Spaced repetition may be a helpful tool to develop or change habits

Imagine that you read an article which suggests something like this:

Going around in circles with a challenging prioritization exercise? If none of the factors seems especially decisive on their own, you’re probably not going to get anywhere with a big pro/con table. You’ll need to either create new choices, identify more powerful axes of evaluation, or accept that you can’t make a strongly-informed choice.

You could memorize pieces of this with a Spaced repetition memory system, but you can also use the same system to help “install” this habit in your mind. Here are some example questions you might try:

Q: Recall a situation in which you went around in circles endlessly trying to prioritize various options. (Generate one you haven’t thought about before for this question)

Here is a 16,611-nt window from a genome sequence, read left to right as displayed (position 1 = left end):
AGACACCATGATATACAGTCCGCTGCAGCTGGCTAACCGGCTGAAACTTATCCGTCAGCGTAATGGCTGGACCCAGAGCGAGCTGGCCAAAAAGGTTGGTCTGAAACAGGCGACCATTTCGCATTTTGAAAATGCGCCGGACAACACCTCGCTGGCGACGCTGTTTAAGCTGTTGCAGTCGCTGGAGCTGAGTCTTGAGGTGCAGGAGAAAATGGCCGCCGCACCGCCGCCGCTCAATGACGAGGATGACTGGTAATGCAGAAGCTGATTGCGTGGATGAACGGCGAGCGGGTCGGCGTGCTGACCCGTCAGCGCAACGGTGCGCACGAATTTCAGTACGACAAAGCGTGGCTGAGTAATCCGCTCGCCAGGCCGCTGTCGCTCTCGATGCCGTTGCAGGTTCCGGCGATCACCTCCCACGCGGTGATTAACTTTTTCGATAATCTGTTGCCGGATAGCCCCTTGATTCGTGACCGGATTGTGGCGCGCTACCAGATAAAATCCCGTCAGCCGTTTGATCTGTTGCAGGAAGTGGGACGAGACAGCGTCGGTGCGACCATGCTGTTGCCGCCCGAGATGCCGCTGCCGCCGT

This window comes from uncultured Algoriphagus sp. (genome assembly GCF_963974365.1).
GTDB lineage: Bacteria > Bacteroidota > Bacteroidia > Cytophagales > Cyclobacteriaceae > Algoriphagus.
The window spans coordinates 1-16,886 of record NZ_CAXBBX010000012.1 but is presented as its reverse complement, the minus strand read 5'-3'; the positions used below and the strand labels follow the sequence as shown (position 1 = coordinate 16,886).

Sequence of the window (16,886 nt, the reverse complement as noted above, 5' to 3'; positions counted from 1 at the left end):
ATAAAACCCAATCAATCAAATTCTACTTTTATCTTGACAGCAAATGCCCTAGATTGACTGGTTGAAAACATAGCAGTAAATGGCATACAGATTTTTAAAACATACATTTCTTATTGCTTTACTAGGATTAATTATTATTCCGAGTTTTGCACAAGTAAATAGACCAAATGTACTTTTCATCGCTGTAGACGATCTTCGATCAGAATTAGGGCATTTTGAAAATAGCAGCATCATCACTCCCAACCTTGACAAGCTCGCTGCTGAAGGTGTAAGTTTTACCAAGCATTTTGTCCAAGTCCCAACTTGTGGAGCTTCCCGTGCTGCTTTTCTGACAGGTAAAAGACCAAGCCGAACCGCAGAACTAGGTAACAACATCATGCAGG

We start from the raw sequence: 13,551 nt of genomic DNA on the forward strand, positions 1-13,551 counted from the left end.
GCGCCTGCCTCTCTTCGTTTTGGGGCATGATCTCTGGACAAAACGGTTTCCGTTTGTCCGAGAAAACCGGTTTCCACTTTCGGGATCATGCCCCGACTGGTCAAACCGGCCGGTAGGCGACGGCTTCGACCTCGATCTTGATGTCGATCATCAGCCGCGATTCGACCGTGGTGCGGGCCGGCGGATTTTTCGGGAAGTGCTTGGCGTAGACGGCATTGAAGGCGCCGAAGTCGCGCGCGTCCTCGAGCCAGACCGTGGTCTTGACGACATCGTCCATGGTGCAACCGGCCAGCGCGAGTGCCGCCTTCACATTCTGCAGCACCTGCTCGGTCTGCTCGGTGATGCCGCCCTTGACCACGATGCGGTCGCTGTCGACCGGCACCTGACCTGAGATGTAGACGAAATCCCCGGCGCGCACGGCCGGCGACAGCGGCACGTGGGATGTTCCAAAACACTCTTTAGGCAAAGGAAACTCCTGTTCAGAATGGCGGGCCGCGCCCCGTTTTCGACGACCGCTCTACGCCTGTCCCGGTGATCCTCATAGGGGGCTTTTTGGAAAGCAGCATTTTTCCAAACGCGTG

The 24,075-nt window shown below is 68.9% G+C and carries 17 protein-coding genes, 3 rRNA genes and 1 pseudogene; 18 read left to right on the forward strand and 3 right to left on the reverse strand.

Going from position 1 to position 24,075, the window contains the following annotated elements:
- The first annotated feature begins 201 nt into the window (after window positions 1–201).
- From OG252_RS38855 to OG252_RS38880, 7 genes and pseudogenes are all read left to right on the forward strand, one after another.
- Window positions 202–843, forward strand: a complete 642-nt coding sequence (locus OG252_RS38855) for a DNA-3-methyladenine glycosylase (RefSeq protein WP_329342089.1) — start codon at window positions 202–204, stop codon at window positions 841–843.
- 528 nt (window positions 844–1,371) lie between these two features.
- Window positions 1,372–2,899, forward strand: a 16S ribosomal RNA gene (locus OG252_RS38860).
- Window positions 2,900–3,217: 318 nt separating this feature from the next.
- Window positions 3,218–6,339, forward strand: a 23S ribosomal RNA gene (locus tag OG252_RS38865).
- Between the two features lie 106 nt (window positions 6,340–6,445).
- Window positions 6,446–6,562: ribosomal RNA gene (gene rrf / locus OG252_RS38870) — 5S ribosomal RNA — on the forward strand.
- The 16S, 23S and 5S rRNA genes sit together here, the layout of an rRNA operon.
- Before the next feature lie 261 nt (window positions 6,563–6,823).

A: blank

Q: Imagine an unusual series of concrete steps you might take next time you find yourself stuck in an unclear prioritization exercise. (Generate a series of steps that you haven’t generated before)
A: blank

Q: Imagine a specific situation in which you would have trouble escaping a prioritization quagmire by finding a single decisive factor. (Generate one you haven’t thought about before)
A: blank

This is an example of Spaced repetition systems can be used to program attention.


References

Conversation with Florent Crivello, 2019-11-17